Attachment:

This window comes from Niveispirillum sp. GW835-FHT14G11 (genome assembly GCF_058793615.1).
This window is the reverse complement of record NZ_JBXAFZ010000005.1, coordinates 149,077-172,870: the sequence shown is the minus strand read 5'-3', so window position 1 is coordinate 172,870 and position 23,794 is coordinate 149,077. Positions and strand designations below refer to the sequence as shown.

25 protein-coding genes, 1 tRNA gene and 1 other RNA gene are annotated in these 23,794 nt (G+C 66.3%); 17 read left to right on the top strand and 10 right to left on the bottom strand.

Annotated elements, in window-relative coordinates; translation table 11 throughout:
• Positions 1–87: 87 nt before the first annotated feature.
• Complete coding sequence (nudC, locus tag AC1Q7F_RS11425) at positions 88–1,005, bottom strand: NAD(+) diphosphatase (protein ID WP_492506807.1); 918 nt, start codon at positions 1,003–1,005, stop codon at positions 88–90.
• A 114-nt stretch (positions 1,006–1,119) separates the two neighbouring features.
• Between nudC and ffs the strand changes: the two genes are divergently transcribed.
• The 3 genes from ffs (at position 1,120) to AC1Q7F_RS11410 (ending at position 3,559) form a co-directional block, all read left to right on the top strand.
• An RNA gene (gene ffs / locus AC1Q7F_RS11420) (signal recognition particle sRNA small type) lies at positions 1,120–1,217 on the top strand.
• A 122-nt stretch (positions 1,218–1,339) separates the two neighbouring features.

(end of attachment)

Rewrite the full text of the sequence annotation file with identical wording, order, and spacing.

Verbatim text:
This window comes from Niveispirillum sp. GW835-FHT14G11 (genome assembly GCF_058793615.1).
This window is the reverse complement of record NZ_JBXAFZ010000005.1, coordinates 149,077-172,870: the sequence shown is the minus strand read 5'-3', so window position 1 is coordinate 172,870 and position 23,794 is coordinate 149,077. Positions and strand designations below refer to the sequence as shown.

25 protein-coding genes, 1 tRNA gene and 1 other RNA gene are annotated in these 23,794 nt (G+C 66.3%); 17 read left to right on the top strand and 10 right to left on the bottom strand.

Annotated elements, in window-relative coordinates; translation table 11 throughout:
• Positions 1–87: 87 nt before the first annotated feature.
• Complete coding sequence (nudC, locus tag AC1Q7F_RS11425) at positions 88–1,005, bottom strand: NAD(+) diphosphatase (protein ID WP_492506807.1); 918 nt, start codon at positions 1,003–1,005, stop codon at positions 88–90.
• A 114-nt stretch (positions 1,006–1,119) separates the two neighbouring features.
• Between nudC and ffs the strand changes: the two genes are divergently transcribed.
• The 3 genes from ffs (at position 1,120) to AC1Q7F_RS11410 (ending at position 3,559) form a co-directional block, all read left to right on the top strand.
• An RNA gene (gene ffs / locus AC1Q7F_RS11420) (signal recognition particle sRNA small type) lies at positions 1,120–1,217 on the top strand.
• A 122-nt stretch (positions 1,218–1,339) separates the two neighbouring features.